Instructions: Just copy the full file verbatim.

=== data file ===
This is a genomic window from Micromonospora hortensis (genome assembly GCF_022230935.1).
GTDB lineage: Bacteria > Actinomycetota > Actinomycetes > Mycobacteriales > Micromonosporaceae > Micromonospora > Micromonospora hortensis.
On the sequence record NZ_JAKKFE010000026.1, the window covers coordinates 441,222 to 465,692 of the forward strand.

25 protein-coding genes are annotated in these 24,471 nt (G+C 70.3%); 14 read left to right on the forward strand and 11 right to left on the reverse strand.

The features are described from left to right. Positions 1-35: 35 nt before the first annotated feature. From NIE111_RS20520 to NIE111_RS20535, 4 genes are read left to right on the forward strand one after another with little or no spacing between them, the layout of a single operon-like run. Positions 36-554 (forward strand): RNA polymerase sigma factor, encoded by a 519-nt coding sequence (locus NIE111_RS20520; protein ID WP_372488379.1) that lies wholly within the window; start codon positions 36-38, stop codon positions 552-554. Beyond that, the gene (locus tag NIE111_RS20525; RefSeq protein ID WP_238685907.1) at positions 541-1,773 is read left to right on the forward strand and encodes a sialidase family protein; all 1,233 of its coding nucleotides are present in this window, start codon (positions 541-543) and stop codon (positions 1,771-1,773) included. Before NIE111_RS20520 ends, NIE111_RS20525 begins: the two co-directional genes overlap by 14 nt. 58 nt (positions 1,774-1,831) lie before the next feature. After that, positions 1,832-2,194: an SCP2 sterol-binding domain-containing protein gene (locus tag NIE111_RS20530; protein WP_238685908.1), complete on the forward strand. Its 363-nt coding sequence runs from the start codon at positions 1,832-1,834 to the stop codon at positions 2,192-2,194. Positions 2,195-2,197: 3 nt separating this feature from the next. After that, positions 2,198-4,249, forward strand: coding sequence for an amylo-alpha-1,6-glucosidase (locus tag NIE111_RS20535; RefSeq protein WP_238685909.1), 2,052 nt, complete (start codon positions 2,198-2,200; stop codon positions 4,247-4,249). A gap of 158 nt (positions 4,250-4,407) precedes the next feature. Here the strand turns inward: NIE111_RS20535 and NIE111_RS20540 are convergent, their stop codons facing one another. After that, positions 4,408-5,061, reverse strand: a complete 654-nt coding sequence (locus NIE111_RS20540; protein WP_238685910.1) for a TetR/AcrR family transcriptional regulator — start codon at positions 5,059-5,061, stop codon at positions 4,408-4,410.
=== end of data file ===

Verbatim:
This is a genomic window from Micromonospora hortensis (genome assembly GCF_022230935.1).
GTDB lineage: Bacteria > Actinomycetota > Actinomycetes > Mycobacteriales > Micromonosporaceae > Micromonospora > Micromonospora hortensis.
On the sequence record NZ_JAKKFE010000026.1, the window covers coordinates 441,222 to 465,692 of the forward strand.

25 protein-coding genes are annotated in these 24,471 nt (G+C 70.3%); 14 read left to right on the forward strand and 11 right to left on the reverse strand.

The features are described from left to right. Positions 1-35: 35 nt before the first annotated feature. From NIE111_RS20520 to NIE111_RS20535, 4 genes are read left to right on the forward strand one after another with little or no spacing between them, the layout of a single operon-like run. Positions 36-554 (forward strand): RNA polymerase sigma factor, encoded by a 519-nt coding sequence (locus NIE111_RS20520; protein ID WP_372488379.1) that lies wholly within the window; start codon positions 36-38, stop codon positions 552-554. Beyond that, the gene (locus tag NIE111_RS20525; RefSeq protein ID WP_238685907.1) at positions 541-1,773 is read left to right on the forward strand and encodes a sialidase family protein; all 1,233 of its coding nucleotides are present in this window, start codon (positions 541-543) and stop codon (positions 1,771-1,773) included. Before NIE111_RS20520 ends, NIE111_RS20525 begins: the two co-directional genes overlap by 14 nt. 58 nt (positions 1,774-1,831) lie before the next feature. After that, positions 1,832-2,194: an SCP2 sterol-binding domain-containing protein gene (locus tag NIE111_RS20530; protein WP_238685908.1), complete on the forward strand. Its 363-nt coding sequence runs from the start codon at positions 1,832-1,834 to the stop codon at positions 2,192-2,194. Positions 2,195-2,197: 3 nt separating this feature from the next. After that, positions 2,198-4,249, forward strand: coding sequence for an amylo-alpha-1,6-glucosidase (locus tag NIE111_RS20535; RefSeq protein WP_238685909.1), 2,052 nt, complete (start codon positions 2,198-2,200; stop codon positions 4,247-4,249). A gap of 158 nt (positions 4,250-4,407) precedes the next feature. Here the strand turns inward: NIE111_RS20535 and NIE111_RS20540 are convergent, their stop codons facing one another. After that, positions 4,408-5,061, reverse strand: a complete 654-nt coding sequence (locus NIE111_RS20540; protein WP_238685910.1) for a TetR/AcrR family transcriptional regulator — start codon at positions 5,059-5,061, stop codon at positions 4,408-4,410.